“I started to lose weight and take control of my situation,” he said. “I was so tired of being heavy – I didn’t have sports in mind at the time at all. I lost 100 pounds in nine months. I ended up being 179 pounds and growing to about 6-feet-tall.”
Football was not an option. He tried basketball. Track and field, his family’s sport and one he excelled at as a youngster, presented itself as the best option. He learned to love the weight room, helped by his father’s instruction, and motivated by three years of inactivity.
“I was tired of being weak,” he said. “I’ll pick a sport I can be strong at and choose my own way. I left high school at about 225 pounds.”
He targeted college track and field, only to find more obstacles.
COVID-19 halted his junior season, depriving him of a chance to grab the attention of college coaches.
He fractured a bone in his back doing dead lifts the day before his first meet as a senior in 2021. He competed that spring, skipping meets to rest, and altering his form to reduce the pain. He placed second in the Kansas Class 1A Track and Field meet at Cessna Stadium with throws of 164-3 in the discus and 52-2 ¼ in the shot put.
“I needed marks,” he said. “I competed on lots of Ibuprofen and in extreme pain. We were able to finally get some good marks.”
That paid off that summer when Estes traveled to Humble, Texas to compete in the AAU National Championships. While the family drove south, Wichita State coach throws coach John Hetzendorf called to offer a spot on the roster.
“It was all struggles,” Brad Estes said. “When he got that phone call, it took the world off his shoulders.”
Ridge Estes remembers that moment well. All the injuries and stress, all the waiting and hoping for a college to pay attention washed away. The pandemic worked against him because so many athletes clogged the system with a COVID year of eligibility. His father credits Danny Butterfield of the Pony Express Track Club with telling Wichita State coaches they would regret passing on Ridge.
“That took a lot of weight off my shoulders,” he said. “No one was looking for athletes at the time, especially if you were throwing under 200 feet in the discus. Nobody really wanted you.”
Brad Estes attributes his son’s success and persistence to those days and his desire to overcome the barriers presented by health and COVID.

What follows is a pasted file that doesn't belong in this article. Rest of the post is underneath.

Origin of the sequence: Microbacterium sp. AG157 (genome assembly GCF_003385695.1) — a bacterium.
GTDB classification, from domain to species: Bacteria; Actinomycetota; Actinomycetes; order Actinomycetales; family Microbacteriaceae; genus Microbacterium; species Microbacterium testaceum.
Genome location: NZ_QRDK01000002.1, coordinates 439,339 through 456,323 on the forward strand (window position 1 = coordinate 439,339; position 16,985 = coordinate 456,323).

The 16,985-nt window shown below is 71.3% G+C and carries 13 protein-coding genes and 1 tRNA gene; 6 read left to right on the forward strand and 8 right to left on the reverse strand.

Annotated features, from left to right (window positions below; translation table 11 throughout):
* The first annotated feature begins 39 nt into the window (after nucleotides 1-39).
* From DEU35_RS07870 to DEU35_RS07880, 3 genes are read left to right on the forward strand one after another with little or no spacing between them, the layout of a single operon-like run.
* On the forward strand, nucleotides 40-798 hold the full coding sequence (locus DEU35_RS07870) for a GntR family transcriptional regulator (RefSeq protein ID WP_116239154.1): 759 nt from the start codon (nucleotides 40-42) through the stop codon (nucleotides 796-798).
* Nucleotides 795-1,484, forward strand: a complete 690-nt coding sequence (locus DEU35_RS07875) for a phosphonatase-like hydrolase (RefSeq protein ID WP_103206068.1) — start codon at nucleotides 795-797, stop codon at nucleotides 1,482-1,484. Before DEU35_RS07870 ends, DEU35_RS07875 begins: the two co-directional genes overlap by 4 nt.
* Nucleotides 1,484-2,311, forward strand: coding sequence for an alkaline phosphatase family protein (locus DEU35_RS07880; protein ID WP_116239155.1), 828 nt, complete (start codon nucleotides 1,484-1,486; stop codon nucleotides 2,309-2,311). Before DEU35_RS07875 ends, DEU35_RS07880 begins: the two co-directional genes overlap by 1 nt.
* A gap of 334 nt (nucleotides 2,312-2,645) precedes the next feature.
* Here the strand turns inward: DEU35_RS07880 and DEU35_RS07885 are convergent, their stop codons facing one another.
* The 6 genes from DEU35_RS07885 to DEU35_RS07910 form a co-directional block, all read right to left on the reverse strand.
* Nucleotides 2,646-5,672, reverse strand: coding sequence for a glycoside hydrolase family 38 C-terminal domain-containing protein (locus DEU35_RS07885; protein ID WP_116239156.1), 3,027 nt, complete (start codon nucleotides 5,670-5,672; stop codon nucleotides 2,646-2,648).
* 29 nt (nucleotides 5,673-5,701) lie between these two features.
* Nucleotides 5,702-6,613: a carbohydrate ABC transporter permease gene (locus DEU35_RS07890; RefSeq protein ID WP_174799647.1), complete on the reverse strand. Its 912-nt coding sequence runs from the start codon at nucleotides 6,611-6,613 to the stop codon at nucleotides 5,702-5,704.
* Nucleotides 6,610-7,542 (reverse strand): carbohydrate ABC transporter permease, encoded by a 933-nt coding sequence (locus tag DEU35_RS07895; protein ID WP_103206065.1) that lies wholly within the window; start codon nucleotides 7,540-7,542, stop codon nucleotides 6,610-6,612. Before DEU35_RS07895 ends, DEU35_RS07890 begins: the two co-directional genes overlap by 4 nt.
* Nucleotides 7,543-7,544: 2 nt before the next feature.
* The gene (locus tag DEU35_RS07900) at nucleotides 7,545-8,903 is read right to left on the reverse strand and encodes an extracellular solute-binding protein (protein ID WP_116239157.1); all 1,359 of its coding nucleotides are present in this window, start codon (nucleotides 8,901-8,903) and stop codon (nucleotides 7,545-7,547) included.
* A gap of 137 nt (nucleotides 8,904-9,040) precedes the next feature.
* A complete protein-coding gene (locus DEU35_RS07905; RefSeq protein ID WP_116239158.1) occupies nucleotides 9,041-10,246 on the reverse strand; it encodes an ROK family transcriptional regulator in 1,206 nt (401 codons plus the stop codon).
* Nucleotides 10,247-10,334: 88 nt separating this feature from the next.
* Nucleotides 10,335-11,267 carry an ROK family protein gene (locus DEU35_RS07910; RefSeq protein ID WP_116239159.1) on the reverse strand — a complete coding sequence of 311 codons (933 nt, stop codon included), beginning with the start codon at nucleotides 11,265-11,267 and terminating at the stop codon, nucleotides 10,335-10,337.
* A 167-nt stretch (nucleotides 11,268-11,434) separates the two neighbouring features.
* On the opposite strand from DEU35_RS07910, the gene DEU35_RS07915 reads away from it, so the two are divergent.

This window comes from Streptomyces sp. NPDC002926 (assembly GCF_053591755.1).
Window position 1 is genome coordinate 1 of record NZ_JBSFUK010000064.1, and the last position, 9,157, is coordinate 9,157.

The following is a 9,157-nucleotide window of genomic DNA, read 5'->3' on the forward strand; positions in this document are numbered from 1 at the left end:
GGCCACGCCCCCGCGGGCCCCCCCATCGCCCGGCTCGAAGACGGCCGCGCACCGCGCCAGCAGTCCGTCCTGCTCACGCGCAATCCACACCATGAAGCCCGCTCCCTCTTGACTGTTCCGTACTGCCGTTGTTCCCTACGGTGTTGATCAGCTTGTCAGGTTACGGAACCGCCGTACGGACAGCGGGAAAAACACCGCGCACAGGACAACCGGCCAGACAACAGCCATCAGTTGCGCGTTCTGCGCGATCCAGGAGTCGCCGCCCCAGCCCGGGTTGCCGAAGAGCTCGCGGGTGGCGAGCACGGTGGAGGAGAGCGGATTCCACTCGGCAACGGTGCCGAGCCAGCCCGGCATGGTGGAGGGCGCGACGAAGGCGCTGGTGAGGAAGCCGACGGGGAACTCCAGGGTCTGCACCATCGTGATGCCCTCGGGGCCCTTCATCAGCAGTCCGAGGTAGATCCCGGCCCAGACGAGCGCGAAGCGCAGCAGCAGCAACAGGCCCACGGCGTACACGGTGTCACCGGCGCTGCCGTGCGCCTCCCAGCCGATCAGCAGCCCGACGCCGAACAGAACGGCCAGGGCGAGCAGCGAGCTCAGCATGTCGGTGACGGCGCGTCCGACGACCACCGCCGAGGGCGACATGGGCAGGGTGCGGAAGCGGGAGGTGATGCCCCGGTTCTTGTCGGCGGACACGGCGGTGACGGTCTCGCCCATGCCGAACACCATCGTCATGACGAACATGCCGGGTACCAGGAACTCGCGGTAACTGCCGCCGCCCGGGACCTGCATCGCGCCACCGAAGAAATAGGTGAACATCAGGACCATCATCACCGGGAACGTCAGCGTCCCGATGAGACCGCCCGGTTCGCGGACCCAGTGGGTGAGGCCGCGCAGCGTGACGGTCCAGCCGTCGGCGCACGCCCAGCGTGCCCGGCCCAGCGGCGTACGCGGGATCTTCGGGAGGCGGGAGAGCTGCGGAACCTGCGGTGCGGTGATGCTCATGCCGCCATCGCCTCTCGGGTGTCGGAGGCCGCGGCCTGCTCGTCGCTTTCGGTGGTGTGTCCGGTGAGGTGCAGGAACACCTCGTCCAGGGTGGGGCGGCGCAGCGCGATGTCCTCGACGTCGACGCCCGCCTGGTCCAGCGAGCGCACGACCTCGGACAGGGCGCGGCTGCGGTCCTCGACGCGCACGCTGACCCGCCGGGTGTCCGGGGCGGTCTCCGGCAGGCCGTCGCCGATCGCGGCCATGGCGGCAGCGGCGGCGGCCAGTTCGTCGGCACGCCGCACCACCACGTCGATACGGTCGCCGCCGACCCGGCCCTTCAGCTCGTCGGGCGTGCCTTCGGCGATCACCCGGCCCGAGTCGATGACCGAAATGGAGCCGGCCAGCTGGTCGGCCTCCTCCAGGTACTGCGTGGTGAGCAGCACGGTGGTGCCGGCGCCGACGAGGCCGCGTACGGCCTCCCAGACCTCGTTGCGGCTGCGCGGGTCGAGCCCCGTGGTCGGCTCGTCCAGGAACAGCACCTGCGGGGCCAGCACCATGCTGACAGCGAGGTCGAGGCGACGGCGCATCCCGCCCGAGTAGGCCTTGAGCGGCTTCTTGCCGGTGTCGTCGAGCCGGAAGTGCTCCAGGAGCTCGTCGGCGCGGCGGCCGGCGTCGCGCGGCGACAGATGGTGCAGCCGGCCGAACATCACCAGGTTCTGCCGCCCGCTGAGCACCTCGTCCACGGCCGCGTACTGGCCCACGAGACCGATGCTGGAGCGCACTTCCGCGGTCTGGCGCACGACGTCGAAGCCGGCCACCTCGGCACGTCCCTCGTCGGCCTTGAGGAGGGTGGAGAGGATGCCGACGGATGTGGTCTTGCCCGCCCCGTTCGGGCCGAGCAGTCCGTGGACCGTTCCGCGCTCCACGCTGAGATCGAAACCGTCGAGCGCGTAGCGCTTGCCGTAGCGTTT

“He felt like he was capable of competing at a Division I college level,” Brad Estes said. “He had a lot to prove. He still sort of feels like he’s got something to prove.”
Estes won the meet 17-18 age-group discus in Texas with a throw of 184-6. His back continued to bother him, and it took until his arrival at Wichita State in the fall of 2021 before rehabilitation started in earnest. He spent his early months at WSU rehabbing and missed the first two indoor meets of his freshman season.
Late in the indoor season, he improved and finished ninth in the shot in the conference meet with a season-best throw of 48-11.
With his health and form improving, Estes competed in the discus in eight outdoor meets and placed in the top five in all. At the American meet, he scored eight points with his second-place finish to help the Shockers win the conference title.
“He’s got a whippy strike,” Hetzendorf said. “Discus is a technical event. But you’ve got to have the arm. Some athletes just can whip it. He’s still developing as a technical thrower, but he had a good natural whip and feel for the discus.”
Estes’ natural ability and desire to work meshed with Hetzendorf.
“I don’t know if I could ask for a better coach,” Estes said. “He knows the corrections I need to make. He doesn’t force it on you. To be the best possible thrower, you have to be self-driven, then have somebody like Coach Hetzendorf to guide you.”
All of Estes’ injuries and experiences guided him to this part of his life. He played a significant role as a freshman on a conference championship team. He is ninth on Wichita State’s career discus list after one season. He is a two-time member of the Athletic Director’s Honor Roll.
“I wouldn’t trade it for the world, because I’ve learned a lot of lessons,” he said.

Paul Suellentrop writes about Wichita State athletics for university Strategic Communications. Story suggestion? Contact him at [email protected]